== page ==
Caption: The chemically weakened underarm areas came apart during laundering.
Q: After laundering I am noticing weak areas and holes developing in the underarms of items made of cotton and linen. The body of the garments is strong. It only seems to be the underarm area where the fabric is weak. What could be causing this type of damage?
A: Antiperspirants usually contain a high concentration of substances that can damage cellulose fibers such as cotton, linen, ramie, and rayon. The agitation of laundering will cause the chemically damaged fibers to tear or be removed from the fabric. The longer the antiperspirant stays on the cellulose fiber, the more likely damage will occur.
To prevent this type of damage from occurring, antiperspirants should be removed from the article as soon as possible. Advising the consumer to make every effort to have the garments cleaned regularly to minimize the exposure of antiperspirants on the item will help.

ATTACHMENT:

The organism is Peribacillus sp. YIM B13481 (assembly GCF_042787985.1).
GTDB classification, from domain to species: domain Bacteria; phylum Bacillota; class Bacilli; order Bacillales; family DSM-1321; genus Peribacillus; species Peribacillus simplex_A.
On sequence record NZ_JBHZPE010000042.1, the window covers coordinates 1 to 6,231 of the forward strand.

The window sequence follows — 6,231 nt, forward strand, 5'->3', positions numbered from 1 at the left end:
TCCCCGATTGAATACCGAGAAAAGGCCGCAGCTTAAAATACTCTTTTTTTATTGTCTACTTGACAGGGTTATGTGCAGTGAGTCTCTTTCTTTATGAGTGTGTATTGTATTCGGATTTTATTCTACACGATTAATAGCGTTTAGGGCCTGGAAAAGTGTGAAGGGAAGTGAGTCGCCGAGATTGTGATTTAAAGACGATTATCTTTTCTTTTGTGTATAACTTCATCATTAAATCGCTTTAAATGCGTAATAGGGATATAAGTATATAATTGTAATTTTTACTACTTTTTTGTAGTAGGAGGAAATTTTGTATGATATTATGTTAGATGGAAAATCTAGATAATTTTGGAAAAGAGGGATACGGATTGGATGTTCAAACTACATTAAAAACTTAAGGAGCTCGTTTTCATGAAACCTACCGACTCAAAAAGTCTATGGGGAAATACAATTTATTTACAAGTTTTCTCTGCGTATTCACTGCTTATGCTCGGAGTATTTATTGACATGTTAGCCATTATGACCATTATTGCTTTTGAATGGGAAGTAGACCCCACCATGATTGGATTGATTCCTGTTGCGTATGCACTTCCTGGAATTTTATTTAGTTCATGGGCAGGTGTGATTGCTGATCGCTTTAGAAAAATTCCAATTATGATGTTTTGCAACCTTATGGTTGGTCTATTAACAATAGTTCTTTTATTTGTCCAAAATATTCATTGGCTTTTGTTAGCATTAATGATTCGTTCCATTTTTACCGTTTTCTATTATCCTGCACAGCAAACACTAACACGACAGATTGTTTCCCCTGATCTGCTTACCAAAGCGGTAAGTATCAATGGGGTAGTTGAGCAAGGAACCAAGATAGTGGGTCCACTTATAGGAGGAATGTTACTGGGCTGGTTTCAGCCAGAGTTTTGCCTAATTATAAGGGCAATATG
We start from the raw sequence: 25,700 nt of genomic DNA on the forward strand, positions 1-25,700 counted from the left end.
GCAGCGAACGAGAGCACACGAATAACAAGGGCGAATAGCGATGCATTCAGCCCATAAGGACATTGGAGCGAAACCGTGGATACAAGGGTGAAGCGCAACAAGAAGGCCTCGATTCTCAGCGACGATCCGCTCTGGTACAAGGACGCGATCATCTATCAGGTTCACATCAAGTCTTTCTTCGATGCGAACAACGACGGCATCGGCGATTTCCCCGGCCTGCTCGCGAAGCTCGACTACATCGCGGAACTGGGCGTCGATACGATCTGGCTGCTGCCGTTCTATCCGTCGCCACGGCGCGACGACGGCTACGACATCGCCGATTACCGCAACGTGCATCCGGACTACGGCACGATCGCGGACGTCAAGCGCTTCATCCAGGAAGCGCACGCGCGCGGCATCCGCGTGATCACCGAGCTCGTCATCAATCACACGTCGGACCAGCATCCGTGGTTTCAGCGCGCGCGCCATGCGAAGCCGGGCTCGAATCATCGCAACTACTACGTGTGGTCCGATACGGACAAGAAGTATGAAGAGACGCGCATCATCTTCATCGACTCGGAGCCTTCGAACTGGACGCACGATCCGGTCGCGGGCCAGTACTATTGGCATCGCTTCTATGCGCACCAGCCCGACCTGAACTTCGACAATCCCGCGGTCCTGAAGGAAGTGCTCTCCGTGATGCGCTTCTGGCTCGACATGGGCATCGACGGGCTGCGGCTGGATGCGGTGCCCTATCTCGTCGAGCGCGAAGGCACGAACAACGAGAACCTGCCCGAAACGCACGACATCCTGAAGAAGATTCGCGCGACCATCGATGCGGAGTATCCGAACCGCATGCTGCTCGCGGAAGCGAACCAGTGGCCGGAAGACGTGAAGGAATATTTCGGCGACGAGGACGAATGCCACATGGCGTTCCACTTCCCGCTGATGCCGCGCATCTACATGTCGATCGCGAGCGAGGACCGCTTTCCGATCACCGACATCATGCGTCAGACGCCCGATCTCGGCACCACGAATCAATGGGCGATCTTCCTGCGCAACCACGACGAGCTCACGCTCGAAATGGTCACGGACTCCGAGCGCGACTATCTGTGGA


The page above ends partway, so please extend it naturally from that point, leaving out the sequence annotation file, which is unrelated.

Caption: Accidental contact with an oxidizing bleach caused the color loss spots on the front of this shirt.
Q: After drycleaning a light blue blouse I noticed small areas of color loss on the lower right front panel. The blouse was not treated for stain removal while in the plant. What could have caused the color loss?
A: One of the most common causes of color losses in localized areas is contact with an oxidizing agent, such as a bleach, prior to the cleaning process. Oxidizing agents are found in hair care products, acne preparations, medicines for the skin, home bleaches, disinfectants, scouring products, and other cleaning agents. The discoloration may not show up until the item is exposed to the heat in the drying cycle or steam finishing. The drycleaning process is a total immersion process and cannot cause localized areas of color loss. A color loss from an oxidizing agent is permanent. In some cases, it may be masked by the use of a dye pad or dye pencil, or by re-dyeing the entire garment.